BCR-ABL tyrosine kinase inhibitors (TKIs) have revolutionized the treatment of chronic myeloid leukemia (CML). However, TKIs are unable to eradicate the leukemia stem cells (LSCs) from which CML arises, despite effective inhibition of BCR-ABL kinase activity in this population. There is evidence that extrinsic signals from the bone marrow (BM) microenvironment play an important role in the resistance of CML LSC to TKI treatment. Our previous studies have shown a role for Wnt signaling in protecting CML LSC from TKI treatment (Blood. 2013; 121(10):1824-38). Palmitoylation of Wnts by the Porcupine acyltransferase (PORCN) is required for their secretion and activity. LGK974, a potent PORCN inhibitor, has recently been shown to inhibit Wnt signaling and shows in vivo efficacy against several Wnt-dependent tumors (PNAS. 2013; 110(50):20224-9). In this study, we investigated whether inhibition of Wnt secretion using LGK974 could sensitize CML stem/progenitor cells to TKI treatment. CML and normal CD34+ cells and purified CD34+CD38- stem cells and CD34+CD38+ committed progenitors were treated with LGK974 with or without addition of the BCR-ABL TKI (nilotinib), and in the presence and absence of human BM mesenchymal stromal cells (MSC). CML CD34+ cells showed enhanced Wnt signaling following exposure to recombinant Wnt3a (200ng/ml) compared to normal CD34+ cells as evidenced by increased phospho-LRP6 (ser1490) and β-catenin protein levels. Analysis of all 10 frizzled receptors expression by qRT-PCR revealed a significant upregulation of FZD4 (p=0.026, n=10), and FZD5 (p=0.003, n=10), but downregulation of FZD8 (p=0.009, n=10), in CML compared to normal CD34+ cells. Co-culture with MSC was associated with increased Wnt signaling in CML CD34+ cells as detected by increased expression and nuclear translocation of β-catenin protein, and increased expression of Wnt target genes including c-Myc, Cyclin-D1, PPARδ, and Axin2. Treatment with LGK974 reduced Wnt secretion from MSC measured in a TCF/LEF reporter assay (LGK 0.5μM, 0.74 fold reduction compared to control, p=0.016, n=5, LGK 1μM, 0.62 fold reduction, p=0.007, n=5) and potently inhibited Wnt signaling in CML CD34+ cells both in the absence and presence of MSC. Treatment with LGK974 (1μM) in combination with nilotinib (1μM) resulted in significantly increased inhibition of CML CFC growth compared to nilotinib alone, both in the presence and absence of MSC (34+38- cells LGK alone 82.75±6.38% inhibition of control, Nil alone 43.12±15.32%, combination 23.17±6.48%, p<0.05, n=4; 34+38+ cells LGK alone 87.65±6.13% inhibition of control, Nil alone 26.99±4.54%, combination 16.04±0.48%, p<0.05, n=4) Importantly, LGK974 inhibited CML CFC growth to a significantly greater extent than the normal CFC growth ( normal 34+38- cells LGK alone 88.09±6.85% inhibition of control, Nil alone 89.79±10.09%, combination 70.95±9.39%, p=ns, n=4; 34+38+ cells LGK alone 86.42±8.41% inhibition of control, Nil alone 87.43±4.66%, combination 73.39±6.91%, p=ns, n=4). However, LGK974 treatment did not induce apoptosis in CML or normal progenitors. These results suggest that the effects of LGK974 on clonogenic growth could be related to the long-term inhibition of LSC self-renewal. Therefore, studies designed to evaluate the effect of in vivo administration of LGK974 in a transgenic BCR-ABL mouse model of CML are in progress. Finally, our preliminary studies indicate that in vivo treatment of control healthy mice with LGK974 (5mg/kg bid p.o.), nilotinib (50mg/kg qd p.o.), or the combination for 4 weeks (n=7 per cohort) did not result in clinical toxicity or alter the short-term and long-term hematopoietic stem cell populations. In conclusion, our results indicate that treatment with the PORCN inhibitor LGK974 effectively inhibits both autocrine and paracrine WNT signaling in CML stem cells and inhibits their clonogenic capacity in vitro, and support further evaluation of this approach to selectively target CML stem cells.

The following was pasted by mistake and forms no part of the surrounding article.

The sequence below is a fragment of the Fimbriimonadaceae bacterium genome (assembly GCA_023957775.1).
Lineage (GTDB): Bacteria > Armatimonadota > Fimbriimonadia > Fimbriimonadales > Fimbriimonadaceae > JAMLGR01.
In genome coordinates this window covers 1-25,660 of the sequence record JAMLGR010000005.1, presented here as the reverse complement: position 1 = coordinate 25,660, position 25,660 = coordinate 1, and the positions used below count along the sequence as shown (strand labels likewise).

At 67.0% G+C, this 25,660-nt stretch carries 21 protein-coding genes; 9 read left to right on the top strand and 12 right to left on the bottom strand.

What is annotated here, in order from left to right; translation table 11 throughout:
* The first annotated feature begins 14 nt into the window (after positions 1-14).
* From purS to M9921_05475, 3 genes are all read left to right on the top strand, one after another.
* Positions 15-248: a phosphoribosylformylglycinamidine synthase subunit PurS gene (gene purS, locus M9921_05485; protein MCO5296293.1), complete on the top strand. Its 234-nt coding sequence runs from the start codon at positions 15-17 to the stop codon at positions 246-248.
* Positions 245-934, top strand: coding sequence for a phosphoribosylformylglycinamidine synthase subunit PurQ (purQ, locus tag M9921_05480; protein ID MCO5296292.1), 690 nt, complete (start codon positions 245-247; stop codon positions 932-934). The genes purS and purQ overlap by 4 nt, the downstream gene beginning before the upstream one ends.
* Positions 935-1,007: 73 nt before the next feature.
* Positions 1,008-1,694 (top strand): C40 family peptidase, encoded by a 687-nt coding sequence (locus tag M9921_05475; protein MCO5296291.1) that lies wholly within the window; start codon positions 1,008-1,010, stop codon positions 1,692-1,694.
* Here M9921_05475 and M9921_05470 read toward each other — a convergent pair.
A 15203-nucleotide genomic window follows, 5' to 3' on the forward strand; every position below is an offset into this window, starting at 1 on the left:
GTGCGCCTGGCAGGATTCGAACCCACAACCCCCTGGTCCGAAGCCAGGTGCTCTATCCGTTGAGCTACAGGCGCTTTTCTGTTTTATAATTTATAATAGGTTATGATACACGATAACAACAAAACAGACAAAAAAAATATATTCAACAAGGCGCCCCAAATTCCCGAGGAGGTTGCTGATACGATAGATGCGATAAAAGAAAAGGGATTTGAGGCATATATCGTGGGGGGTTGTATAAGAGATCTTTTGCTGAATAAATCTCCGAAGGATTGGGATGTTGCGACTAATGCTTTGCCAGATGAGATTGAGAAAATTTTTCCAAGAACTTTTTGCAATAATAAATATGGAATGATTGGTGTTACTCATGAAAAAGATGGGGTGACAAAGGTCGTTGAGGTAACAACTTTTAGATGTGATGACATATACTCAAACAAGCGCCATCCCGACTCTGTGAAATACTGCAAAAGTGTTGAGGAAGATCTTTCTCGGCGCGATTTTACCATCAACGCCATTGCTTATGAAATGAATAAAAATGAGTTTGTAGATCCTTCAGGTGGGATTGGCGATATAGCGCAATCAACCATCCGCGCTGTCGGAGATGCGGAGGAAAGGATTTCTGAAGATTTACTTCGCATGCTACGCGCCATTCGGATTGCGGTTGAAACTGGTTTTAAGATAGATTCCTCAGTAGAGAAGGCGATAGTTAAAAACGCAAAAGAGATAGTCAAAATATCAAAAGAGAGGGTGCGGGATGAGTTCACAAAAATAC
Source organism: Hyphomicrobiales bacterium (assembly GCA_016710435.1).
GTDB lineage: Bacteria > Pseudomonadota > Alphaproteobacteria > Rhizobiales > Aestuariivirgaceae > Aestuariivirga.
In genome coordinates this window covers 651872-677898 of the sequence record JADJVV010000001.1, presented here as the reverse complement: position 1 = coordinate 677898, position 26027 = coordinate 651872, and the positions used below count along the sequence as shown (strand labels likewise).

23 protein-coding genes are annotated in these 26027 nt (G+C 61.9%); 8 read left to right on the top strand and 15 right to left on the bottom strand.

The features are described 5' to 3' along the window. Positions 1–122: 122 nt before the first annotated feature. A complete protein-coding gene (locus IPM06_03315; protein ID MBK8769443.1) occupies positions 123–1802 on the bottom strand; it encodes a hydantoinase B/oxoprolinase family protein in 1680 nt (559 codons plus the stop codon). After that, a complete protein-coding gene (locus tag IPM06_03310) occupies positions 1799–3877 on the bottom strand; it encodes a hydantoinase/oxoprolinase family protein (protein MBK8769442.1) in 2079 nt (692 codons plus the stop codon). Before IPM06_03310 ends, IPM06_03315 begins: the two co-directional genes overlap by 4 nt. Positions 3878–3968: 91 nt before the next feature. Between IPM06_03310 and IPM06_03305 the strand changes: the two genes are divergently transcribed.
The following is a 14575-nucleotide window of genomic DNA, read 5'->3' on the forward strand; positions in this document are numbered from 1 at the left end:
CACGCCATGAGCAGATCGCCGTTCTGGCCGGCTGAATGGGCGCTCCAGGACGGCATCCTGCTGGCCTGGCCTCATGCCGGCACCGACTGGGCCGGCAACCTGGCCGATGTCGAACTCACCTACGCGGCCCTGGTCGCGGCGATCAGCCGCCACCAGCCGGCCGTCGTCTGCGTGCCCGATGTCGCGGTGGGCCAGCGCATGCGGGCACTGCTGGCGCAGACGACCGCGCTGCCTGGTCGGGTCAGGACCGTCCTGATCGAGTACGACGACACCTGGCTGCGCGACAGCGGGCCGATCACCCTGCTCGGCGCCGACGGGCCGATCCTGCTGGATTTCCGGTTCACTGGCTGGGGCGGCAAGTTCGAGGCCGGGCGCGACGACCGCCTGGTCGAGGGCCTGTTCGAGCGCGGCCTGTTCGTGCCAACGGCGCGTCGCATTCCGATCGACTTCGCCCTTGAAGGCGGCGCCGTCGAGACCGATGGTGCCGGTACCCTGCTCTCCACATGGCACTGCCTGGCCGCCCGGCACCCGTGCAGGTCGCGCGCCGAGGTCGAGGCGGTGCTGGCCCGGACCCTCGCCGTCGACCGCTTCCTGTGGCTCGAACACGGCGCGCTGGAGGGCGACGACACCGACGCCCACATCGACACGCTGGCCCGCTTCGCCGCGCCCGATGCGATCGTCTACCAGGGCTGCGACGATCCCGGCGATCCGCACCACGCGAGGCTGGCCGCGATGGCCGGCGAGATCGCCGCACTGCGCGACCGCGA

Wang:Novartis Institute for Biomedical Research: Employment. McLaughlin:Novartis Institute for Biomedical Research: Employment.

Author notes


Asterisk with author names denotes non-ASH members.